Women's health: what are the priorities?

Setting health priorities should be a science. A lot rests on it. If you start with the wrong priorities, you not only miss your goals – which means a lot of lives are lost – but you also waste scarce resources in the process. Resources that could have been spent preventing even more deaths. Data should speak loudest when determining health priorities – louder than dollars, louder than politics, and louder than legacy investments. So what does the data tell us when it comes to setting priorities for women’s health?

The Global Burden of Disease (GBD), a data base that just keeps getting better and better, tells us that 25.6 million women and girls are dying each year. About 2.8 million are girls under 15, 2.8 million are women 15 to 49 years, and 20 million are women over 50. What is killing these girls and women? Among girls under 15, it is still the big communicable diseases – pneumonia, malaria, and diarrhea – and several newborn causes, mainly preterm birth, birth trauma, and sepsis. In fact almost half of all deaths among girls under five years are now concentrated in the first month of life. But the good news is that these deaths are declining. Deaths among girls have halved since 1990.

Infections also remain major drivers of death among women aged 15 to 49 years, principally HIV/AIDs, TB, pneumonia and diarrhea. But it is non-communicable diseases (NCDs) that claim the most lives, especially cancers (breast, cervical, and lung), cardiovascular diseases (heart disease, stroke), and chronic kidney disease. Deaths in pregnancy and childbirth are still killing too many young women and self-harm is the third leading cause of death among young women. Unlike deaths among girls, deaths among women under 50 are not declining. Slightly more women are dying in 2017 compared to 1990.

Among women aged between 50 and 69, five non-communicable diseases cause a massive burden of death, including heart disease, stroke, chronic obstructive pulmonary disease (COPD), diabetes, and breast cancer. For women over 70, Alzheimer’s and pneumonia replace breast cancer and diabetes as leading killers. In fact, Alzheimer’s is the third leading cause of death among women over 70 and is killing 1.6 million women every year. Deaths are rising sharply for older women, driven by aging populations and slow progress in arresting the impact of non-communicable diseases – much of it diet-related.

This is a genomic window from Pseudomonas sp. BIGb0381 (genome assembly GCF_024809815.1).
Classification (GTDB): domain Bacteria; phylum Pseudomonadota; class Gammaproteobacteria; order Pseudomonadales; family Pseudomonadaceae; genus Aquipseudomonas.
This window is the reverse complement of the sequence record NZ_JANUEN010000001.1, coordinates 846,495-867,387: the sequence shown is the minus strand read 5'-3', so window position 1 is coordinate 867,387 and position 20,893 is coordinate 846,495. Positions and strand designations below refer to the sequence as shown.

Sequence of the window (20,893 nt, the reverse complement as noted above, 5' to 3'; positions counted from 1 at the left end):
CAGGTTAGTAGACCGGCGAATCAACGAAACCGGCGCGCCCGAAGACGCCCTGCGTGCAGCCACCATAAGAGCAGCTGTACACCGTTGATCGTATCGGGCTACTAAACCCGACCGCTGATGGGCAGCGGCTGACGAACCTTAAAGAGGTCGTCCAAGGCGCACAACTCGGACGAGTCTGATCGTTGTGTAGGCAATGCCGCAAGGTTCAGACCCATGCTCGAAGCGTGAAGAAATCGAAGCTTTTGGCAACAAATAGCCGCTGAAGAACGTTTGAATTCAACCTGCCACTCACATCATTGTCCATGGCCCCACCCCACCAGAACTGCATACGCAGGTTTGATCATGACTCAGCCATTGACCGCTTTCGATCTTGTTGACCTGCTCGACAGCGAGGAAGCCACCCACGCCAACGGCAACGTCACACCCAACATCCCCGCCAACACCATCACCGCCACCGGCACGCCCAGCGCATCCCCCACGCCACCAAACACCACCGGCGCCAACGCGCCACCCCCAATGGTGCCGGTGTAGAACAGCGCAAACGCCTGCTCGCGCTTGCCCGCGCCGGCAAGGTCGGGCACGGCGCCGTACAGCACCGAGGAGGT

Priorities really matter

So where to prioritize? It really matters. There is no doubt that the halving of child deaths since 1990 is largely a result of the sustained focus on child survival over the period and the roll out of effective technologies especially vaccines, as well as improvements in levels of education, incomes, water, sanitation, and hygiene. In contrast, the major global efforts to control HIV/AIDS among women and end maternal mortality have a long way to go, and there has been very little attention paid to cardiovascular diseases, cancers, chronic respiratory and kidney diseases, diabetes, and mental health among women.

If we could start over, what would a global priority list for women’s health look like? Following the GBD, #1 on the list would be a massive new effort to reduce NCD deaths among women under 70 by one-third, prioritizing heart disease, stroke, COPD, diabetes, and chronic kidney disease. #2 would be doubling down on existing efforts to end deaths among women and children from the “big 5” infectious diseases – HIV-AIDS, TB, pneumonia, diarrhea, and malaria. #3 would focus on ending preventable maternal and newborn deaths, and #4 would be reducing cancer deaths among women under 70 by one-third, especially breast, cervical, and lung. #5 would target mental health, prioritizing a one-third reduction in suicide among women, and undertaking special to discover new prevention, diagnosis, and treatment technologies for Alzheimer’s disease.